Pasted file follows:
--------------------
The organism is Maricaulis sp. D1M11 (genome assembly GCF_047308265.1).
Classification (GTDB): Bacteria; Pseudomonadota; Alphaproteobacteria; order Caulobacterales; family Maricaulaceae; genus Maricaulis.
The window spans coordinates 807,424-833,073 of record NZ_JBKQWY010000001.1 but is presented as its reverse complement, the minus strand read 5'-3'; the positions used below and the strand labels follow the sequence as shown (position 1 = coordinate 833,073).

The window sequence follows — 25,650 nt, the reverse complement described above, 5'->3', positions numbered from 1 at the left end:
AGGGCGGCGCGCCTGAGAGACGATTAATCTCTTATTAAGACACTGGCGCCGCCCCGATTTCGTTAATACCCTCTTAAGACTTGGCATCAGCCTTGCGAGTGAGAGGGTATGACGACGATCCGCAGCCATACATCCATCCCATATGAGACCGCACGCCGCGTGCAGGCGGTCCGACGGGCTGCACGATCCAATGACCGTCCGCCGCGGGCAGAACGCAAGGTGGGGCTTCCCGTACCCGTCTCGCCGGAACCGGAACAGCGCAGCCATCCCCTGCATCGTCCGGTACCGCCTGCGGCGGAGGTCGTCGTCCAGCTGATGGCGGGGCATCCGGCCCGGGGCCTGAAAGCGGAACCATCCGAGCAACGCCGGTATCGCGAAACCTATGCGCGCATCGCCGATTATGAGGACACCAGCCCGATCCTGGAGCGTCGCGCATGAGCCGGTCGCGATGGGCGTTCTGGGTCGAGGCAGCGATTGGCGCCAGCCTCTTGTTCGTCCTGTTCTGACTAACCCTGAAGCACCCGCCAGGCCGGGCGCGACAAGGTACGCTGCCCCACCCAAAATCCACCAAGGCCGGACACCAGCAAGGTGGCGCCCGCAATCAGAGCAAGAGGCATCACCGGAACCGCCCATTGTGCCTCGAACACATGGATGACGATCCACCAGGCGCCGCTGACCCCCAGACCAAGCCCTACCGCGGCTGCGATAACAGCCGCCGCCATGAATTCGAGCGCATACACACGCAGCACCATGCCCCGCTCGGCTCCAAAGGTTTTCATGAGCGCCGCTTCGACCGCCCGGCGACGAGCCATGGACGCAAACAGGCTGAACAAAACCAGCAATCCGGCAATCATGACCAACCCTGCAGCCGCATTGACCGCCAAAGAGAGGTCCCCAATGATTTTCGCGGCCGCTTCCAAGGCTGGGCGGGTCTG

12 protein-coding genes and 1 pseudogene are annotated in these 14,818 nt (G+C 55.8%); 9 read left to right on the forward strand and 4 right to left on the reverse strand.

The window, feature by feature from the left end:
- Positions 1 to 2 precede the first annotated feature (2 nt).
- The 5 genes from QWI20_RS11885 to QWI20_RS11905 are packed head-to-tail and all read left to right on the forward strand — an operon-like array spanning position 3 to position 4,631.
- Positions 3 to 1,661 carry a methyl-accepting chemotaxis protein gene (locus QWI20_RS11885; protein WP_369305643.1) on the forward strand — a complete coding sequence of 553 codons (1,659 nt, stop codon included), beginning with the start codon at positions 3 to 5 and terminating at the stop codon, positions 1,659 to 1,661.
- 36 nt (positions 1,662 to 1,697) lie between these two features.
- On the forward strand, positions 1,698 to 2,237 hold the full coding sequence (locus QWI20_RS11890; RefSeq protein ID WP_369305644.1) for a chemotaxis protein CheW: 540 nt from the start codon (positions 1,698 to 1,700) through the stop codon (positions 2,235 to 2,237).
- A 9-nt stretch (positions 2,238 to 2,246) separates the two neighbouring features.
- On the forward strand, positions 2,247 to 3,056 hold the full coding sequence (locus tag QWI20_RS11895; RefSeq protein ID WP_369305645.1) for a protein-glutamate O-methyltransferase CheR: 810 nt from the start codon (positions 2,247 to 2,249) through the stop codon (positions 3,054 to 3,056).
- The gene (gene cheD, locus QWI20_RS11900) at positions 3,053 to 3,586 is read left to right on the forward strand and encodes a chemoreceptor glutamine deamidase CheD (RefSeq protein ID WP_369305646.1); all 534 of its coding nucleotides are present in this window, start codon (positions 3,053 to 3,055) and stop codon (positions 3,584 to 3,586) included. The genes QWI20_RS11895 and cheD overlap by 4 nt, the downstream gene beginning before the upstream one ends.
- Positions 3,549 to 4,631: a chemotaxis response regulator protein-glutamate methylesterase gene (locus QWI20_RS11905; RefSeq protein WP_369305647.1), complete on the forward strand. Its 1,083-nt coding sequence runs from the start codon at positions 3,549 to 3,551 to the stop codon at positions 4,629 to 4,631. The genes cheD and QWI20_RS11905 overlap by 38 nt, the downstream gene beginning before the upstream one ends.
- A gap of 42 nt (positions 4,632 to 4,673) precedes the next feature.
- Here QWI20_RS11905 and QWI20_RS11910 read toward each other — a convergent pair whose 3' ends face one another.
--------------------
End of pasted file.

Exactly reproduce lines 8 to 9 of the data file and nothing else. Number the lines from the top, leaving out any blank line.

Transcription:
- Positions 1 to 2 precede the first annotated feature (2 nt).
- The 5 genes from QWI20_RS11885 to QWI20_RS11905 are packed head-to-tail and all read left to right on the forward strand — an operon-like array spanning position 3 to position 4,631.